“Fidelity Investments reported Thursday that a 65-year-old couple retiring this year can expect an estimated $275,000 in health care and medical expenses throughout retirement.”
Fidelity looks at retirees’ health care costs every year. They found that it represented a 6% increase over last year’s estimate—and an enormous 70% increase since they did their initial retiree health care cost estimate in 2002.
The article, “Retiring This Year? Here’s What You’ll Pay for Health Care,” appearing in Think Advisor, says that the $15,000 increase over the 2016 estimate is caused by general market trends and expectations for health care costs across monthly expenses associated with Medicare premiums, Medicare copayments and deductibles and prescription drug out-of-pocket expenses. They also assume Medicare health coverage, but don’t include the added expenses of nursing home or long-term care.
With ongoing uncertainty in health care, you need to understand what you steps can take to prepare for health care needs in retirement. With these expenses expected to increase in the future, it’s important to add them as a significant part of your retirement plan.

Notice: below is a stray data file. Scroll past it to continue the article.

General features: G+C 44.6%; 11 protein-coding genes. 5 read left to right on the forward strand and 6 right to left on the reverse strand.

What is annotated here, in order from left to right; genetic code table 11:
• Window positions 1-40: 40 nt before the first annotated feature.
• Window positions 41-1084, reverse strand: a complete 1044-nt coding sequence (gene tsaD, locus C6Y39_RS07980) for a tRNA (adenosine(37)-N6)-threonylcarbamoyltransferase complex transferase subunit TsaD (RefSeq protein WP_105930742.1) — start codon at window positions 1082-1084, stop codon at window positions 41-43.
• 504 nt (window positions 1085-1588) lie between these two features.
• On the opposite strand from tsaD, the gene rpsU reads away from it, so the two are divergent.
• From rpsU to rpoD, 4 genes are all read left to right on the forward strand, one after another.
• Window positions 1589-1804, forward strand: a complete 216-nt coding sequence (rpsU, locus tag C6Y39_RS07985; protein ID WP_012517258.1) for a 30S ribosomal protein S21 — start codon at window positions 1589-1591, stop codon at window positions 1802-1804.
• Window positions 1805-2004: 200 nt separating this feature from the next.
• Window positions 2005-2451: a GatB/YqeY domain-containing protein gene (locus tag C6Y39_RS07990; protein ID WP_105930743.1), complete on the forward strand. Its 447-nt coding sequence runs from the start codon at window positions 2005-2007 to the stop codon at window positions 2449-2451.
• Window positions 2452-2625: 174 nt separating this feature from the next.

Fidelity’s calculations are based on a hypothetical 65-year-old couple retiring in 2017 with life expectancies from the Society of Actuaries’ RP-2014 Healthy Annuitant rates with Mortality Improvements Scale MP-2016. The estimate was net of taxes. It considered folks who didn’t have employer-provided retiree health care coverage but qualified for Original Medicare. This included cost-sharing provisions associated with Medicare Parts A and B, Medicare Part D premiums, along with out-of-pocket costs, and some services excluded by Original Medicare. It didn’t include other health-related expenses like over-the-counter medications, dental services, and long-term care.
More companies are offering health savings accounts as part of their benefits packages. HSAs are paired with high-deductible health plans which often have lower monthly premiums than traditional health plans. They also include tax benefits of tax-free contributions and balances and savings that can be withdrawn for medical costs without federal tax.
As retiree health care costs continue to go up, it’s increasingly important for employees to focus on saving enough to ensure that these expenses don’t put a kink in their retirement.
Reference: Think Advisor (August 29, 2017) “Retiring This Year? Here’s What You’ll Pay for Health Care”